While I was on tour with the Blue Man Group’s North American Tour, I got to see a lot of the states, and I realized how much I like graffiti. But not just any graffiti- not some kid with his first can of spray paint writing something lewd on a wall, but the really amazing, and artistic stuff. The kind that, to me, improves the visual appeal of the area. The kind that makes you think, or just catches your attention in a good way. In my own mind, I kind of refer to it as “Street Art.” Some of these artists do some amazing things with cans of spray paint.
In Barcelona, there seemed to be a Street Artist Code of Ethics, which, for the most part was adhered to. The shop doors there were popular canvases, and it seemed that if a shop owner had hired someone to paint on their shop door, then no one would paint over it. Where as if a door was left a single color, it was almost seen as a blank canvas. There were places that seemed to be free game, where everyone would paint, as a sort of collaborative piece of work, and others where someone would do something so incredible, that no one would think of ruining such work. Of course all rules will be broken, but this seemed to be an unspoken code on the streets.
To me the whole thing smacks of the original urge of early man to create cave paintings. This need to express something that’s in us and wants to get out. Perhaps it’s to help us deal with the struggles of daily life, by making something beautiful where just rock (or concrete) was before. Modern cities are essentially the cave dwellings of modern man. Instead of fighting saber toothed tigers, we fight traffic. Instead of hunting every day, we go to work in our own concrete jungles.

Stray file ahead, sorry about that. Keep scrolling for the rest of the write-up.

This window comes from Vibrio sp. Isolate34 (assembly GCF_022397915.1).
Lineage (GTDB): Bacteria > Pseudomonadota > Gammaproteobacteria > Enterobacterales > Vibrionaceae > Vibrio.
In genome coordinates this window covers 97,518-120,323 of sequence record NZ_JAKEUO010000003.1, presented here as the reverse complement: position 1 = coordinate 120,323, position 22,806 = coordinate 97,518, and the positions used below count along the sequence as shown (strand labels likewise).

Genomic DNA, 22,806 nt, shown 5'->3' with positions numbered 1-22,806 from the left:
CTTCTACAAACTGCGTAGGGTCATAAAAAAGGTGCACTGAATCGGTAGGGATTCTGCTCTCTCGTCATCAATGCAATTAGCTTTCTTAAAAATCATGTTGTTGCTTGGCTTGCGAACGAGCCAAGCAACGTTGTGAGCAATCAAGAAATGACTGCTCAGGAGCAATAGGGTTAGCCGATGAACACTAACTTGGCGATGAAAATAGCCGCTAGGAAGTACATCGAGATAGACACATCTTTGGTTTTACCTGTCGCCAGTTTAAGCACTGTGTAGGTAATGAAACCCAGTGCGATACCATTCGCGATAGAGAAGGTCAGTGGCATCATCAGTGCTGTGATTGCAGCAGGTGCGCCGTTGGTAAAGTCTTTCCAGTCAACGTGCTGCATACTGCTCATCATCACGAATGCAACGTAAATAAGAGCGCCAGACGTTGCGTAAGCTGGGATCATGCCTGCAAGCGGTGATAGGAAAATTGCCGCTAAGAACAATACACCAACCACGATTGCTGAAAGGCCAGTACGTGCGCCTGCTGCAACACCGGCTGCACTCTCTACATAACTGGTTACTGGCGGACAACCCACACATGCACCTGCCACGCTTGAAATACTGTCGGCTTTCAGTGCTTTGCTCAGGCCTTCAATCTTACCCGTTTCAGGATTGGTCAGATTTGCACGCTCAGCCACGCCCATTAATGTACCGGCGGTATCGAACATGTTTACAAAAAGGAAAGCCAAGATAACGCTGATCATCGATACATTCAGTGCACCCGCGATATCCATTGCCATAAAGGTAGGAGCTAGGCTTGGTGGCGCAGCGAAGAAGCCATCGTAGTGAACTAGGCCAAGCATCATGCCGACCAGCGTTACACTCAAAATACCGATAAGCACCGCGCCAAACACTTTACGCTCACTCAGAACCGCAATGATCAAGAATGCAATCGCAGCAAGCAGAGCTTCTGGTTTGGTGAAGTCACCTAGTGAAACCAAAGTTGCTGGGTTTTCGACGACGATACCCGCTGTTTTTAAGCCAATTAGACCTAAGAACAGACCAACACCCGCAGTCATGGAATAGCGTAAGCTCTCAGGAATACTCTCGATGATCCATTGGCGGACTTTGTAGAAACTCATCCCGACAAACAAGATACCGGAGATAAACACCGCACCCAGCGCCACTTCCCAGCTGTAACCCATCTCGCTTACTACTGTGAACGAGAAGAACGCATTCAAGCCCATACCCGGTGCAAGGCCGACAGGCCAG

Early man was very connected to nature, and to their own primal nature. Their struggles were mostly for survival: Avoiding predators, hunting and gathering food. Most city dwellers aren’t concerned with survival in the same sense, but what I feel we are struggling for is the survival of our own soul. In a world which is becoming more and more mechanical, and less human, less connected to nature less supportive and accepting of our inherent primal nature, we struggle as a species to keep that part of us alive that wants to sing, to drum, to dance, and to create. To create something original that can be brought into the world, and affect people in some way… to connect to other humans, going through the same struggles… this is what we are here for. Even when it’s illegal, and there’s risk involved, people will create art. To those artists on the street, that risk is worth it for the survival of their soul.
For artists in other, more legal mediums, the risks are different. Financial risks. The risk of failure. The risk of ridicule. The list goes on and on… By choosing to be an artist of any medium, you expose your inner world to the outer world, and it is this act which can be the most difficult act for anyone to perform, and to keep performing. To keep at it day after day. To work at it day after day. But to someone who’s inner world burns with the light of a thousand suns, it’s the only choice.
I am a “successful” drummer. I earn my living by playing drums, playing music, performing, and teaching. I am very grateful for all of this, and for all of the opportunities I’ve had to work with so many great musicians and performers. But my heart is telling that there’s more… I am at a point now where I’m going to transition from working mostly for other people, to where I’m working mostly for myself. Doing what I want to do (more on this later), and how I want to do it. It’s time to paint my cave painting. To let the inner world out. For me, every blog I post is a struggle, of sorts. I expose a bit of my inner self, which can be tough. But the more I do it, the easier it gets.
For now- here are some pictures of the “Street Art” that I encountered while in Barcelona- enjoy!